Review by Choice Review
Minnite (Barnard College) argues persuasively that instances of people fraudulently voting in the US are rare. She makes a compelling case that the vast majority of non-legitimate registrations are innocent errors, that only a small number of individuals illegitimately registered actually cast ballots, and that only an even smaller number of these illegitimate ballots are counted. Using game theory, she suggests that her findings should not be surprising as the high potential costs of illegal voting would not justify the problematic gains. She then demonstrates that, although voter fraud is insignificant, the myth of voter fraud is important as a means to justify cumbersome administrative practices designed to depress turnout. This is careful empirical work of 158 pages of text, 88 pages of appendixes, and 43 pages of notes. Minnite's data are archival from judicial, administrative, and journalistic sources from the federal government and the states. Although she fails to justify her choice of California, Minnesota, New Hampshire, and Oregon for her detailed case studies, her more comprehensive data sets suggest that the findings would be similar everywhere. She writes engagingly and with a sense of humor. An important book. Summing Up: Highly recommended. All readership levels. R. E. O'Connor National Science Foundation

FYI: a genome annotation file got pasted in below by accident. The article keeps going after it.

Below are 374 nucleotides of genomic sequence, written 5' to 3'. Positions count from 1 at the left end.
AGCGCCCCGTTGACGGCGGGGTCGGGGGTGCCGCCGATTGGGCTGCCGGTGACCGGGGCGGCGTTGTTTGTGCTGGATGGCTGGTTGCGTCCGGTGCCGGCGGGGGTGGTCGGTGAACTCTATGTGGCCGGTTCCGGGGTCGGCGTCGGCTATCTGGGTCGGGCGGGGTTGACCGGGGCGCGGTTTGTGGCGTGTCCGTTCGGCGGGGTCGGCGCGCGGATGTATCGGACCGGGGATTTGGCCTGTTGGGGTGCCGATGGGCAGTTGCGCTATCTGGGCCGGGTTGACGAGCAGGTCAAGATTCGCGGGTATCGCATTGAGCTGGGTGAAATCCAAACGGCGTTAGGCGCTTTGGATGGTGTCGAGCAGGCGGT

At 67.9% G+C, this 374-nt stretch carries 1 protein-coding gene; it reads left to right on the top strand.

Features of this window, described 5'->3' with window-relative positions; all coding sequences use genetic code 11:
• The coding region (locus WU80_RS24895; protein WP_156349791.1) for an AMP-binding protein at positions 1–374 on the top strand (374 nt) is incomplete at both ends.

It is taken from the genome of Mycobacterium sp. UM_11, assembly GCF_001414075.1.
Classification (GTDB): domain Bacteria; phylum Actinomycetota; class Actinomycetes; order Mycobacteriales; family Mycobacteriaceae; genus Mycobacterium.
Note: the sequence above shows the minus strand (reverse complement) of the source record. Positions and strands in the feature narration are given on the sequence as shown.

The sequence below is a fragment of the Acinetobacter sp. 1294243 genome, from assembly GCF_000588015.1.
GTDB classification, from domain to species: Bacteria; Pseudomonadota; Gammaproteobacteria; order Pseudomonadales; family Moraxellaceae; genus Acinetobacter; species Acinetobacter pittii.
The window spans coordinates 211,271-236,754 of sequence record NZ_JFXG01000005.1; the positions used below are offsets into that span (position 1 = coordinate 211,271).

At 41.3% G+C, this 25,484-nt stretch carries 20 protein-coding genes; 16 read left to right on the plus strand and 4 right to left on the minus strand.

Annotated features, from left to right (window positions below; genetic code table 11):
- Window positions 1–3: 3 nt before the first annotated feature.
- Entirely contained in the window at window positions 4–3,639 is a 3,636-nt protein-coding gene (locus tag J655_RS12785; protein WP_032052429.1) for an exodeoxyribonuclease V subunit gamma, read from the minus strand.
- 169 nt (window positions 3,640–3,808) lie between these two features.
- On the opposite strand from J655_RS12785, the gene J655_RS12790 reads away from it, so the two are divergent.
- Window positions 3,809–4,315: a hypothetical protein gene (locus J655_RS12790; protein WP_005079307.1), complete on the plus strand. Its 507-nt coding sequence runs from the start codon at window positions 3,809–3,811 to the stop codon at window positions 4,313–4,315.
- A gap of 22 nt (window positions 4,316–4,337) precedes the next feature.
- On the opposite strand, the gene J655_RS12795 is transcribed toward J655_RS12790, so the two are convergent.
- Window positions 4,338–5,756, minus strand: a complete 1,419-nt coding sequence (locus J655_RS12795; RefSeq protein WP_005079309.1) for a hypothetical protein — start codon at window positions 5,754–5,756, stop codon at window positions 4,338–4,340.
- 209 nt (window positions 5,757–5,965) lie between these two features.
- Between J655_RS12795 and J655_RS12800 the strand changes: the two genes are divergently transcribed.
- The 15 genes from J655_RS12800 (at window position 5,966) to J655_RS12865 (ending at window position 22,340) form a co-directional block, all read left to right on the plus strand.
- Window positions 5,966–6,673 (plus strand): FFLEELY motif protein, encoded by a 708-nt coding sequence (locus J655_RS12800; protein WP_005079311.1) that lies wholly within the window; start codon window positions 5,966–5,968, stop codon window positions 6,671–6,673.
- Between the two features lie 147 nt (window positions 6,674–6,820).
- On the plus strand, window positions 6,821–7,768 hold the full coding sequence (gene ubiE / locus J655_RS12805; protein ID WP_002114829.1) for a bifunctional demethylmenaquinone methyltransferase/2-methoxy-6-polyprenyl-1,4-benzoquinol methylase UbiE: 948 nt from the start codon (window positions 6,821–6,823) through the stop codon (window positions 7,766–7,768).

Copyright American Library Association, used with permission.